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Updated Jul 11, 2013 - 12:52 pm

Hopis sue over religious sites on Navajo land

FLAGSTAFF, Ariz. — When the Navajo and Hopi tribes agreed to end a
decades-long land dispute in Arizona’s Black Mesa region, they also said they
wouldn’t interfere with each other’s religious practices.

Under the 2006 agreement, Navajos could access sacred springs and gather
medicinal plants from the Hopi reservation. In turn, Hopis could do the same,
and gather eaglets from the cliffs and mesas of the Navajo Nation to offer as a
sacrifice without fear of violating tribal laws.

But the Hopi Tribe contends the Navajo Nation has breached that agreement by
citing a Hopi religious practitioner in May for trespassing on part of the
Navajo reservation that belongs to an individual tribal member rather than the
Navajo Nation, known as allotted land. A lawyer for the Hopi Tribe, Tim
Macdonald, argued in a federal lawsuit filed this week that the Navajo Nation
clearly relinquished the right to enforce certain laws in the agreement to
protect religious rights.

Macdonald is asking a judge familiar with the feuding tribal neighbors to
declare designated areas of the Navajo reservation open to Hopi religious
practitioners, or order a joint commission set up to hear disputes arising from
the agreement to make a decision. The commission has said it does not have
jurisdiction over the allotment holders.

“The Navajo Nation has announced that it will continue preventing members of
the Hopi Tribe from engaging in religious activities permitted under the compact
if those religious activities involve coming onto allotments,” Macdonald wrote.

The case draws attention to large parcels of land that the federal government
gave to individual tribal members before the 1930s in an effort to assimilate
them as farmers. The federal government holds title to most land within American
Indian reservations on behalf of the tribes, but it also is the trustee for
individual tribal members who have scattered allotments within reservations.
Ownership on the allotments has become highly fractionalized as they were handed down by
families through generations.

Navajo Nation Attorney General Harrison Tsosie said Wednesday that although the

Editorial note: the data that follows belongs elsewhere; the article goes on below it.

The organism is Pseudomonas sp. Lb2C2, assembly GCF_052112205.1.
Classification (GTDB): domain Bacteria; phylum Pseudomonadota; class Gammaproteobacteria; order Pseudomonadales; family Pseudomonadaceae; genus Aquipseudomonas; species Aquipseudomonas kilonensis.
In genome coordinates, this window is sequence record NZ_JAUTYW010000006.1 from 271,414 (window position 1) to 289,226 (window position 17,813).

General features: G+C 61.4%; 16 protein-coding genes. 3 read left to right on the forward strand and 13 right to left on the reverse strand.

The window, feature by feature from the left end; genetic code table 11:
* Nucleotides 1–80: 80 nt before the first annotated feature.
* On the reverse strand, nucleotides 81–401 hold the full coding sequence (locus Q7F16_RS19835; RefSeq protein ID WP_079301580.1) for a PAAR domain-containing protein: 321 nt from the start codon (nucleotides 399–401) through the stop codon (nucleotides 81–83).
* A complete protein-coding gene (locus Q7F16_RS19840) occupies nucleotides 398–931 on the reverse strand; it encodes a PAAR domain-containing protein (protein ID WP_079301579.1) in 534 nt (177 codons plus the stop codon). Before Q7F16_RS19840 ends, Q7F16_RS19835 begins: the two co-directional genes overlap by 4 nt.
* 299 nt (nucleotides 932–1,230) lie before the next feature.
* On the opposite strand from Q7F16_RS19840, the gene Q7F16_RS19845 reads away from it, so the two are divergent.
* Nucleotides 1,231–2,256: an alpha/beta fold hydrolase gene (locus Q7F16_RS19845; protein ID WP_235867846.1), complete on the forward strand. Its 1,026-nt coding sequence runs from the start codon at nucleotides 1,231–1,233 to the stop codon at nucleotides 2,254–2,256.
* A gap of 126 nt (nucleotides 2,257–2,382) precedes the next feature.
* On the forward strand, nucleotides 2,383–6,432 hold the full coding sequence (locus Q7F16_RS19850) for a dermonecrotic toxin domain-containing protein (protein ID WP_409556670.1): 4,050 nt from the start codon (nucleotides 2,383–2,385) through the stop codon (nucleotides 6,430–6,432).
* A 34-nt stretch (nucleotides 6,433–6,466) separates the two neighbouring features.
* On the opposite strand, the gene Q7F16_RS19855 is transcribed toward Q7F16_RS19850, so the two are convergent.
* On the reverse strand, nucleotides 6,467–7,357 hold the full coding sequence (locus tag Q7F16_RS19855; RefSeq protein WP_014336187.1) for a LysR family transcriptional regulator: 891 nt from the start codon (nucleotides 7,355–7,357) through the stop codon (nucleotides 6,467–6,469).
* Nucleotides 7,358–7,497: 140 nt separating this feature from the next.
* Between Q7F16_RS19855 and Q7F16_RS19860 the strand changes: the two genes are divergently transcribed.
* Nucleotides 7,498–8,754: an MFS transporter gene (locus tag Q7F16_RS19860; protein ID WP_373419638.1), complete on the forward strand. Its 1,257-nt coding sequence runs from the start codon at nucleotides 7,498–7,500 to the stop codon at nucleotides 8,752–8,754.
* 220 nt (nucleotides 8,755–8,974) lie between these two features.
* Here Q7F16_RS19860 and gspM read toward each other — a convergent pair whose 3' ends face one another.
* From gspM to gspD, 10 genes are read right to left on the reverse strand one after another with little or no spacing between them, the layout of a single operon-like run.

tribe has the authority to police allotted lands, it cannot consent to having
Hopi religious practitioners or anyone for that matter cross the land on behalf
of the owners because they have rights similar to private property owners off
the reservation.

“Our position is: If you’re going to cross the allotments, you need to make a
request to the allottees and have them give you some kind of written consent to
do so,” he said. “And the federal government needs to be aware that you’re
going to cross.”

In the lawsuit, Macdonald writes that the Navajo Nation has legislative,
executive and judicial jurisdiction and sovereignty over the allotments,
suggesting the tribe’s position that it cannot consent to Hopis crossing the
land is one of anti-sovereignty.

Of particular interest to Hopis is access to sites to gather nesting eagles, a
centuries-old tradition that occurs each spring. The Hopis raise the eaglets in
villages that rise above the surrounding desert and sacrifice them once they’ve
matured, giving the birds’ feathers to certain tribal members to be used in
other ceremonies and rituals.

The golden eagle also plays a role in the religion of the Navajo, who use the
birds’ feathers to protect themselves from harm and as sacred adornments. But
the Navajo don’t agree with the Hopi practice of killing eagles.

A confidential map included in the 2006 agreement shows the gathering sites.
Tsosie said it doesn’t particularly address allotments but that discussions
prior to its signing made clear they were off-limits unless the allotment
holders agreed to access. According to the lawsuit, the Navajo Nation regularly
issues permits to the Hopi to collect eagles from allotments and has provided
police escorts to shrines on allotments.

Cris Stainbrook, president of the Minnesota-based Indian Land Tenure
Foundation, said tribes often grapple with access to cultural and sacred sites
on and off reservations. Unless those rights are clearly defined in writing, he
said “they basically are only allowed access to those sites at the good graces
of the federal government or their neighbors.”

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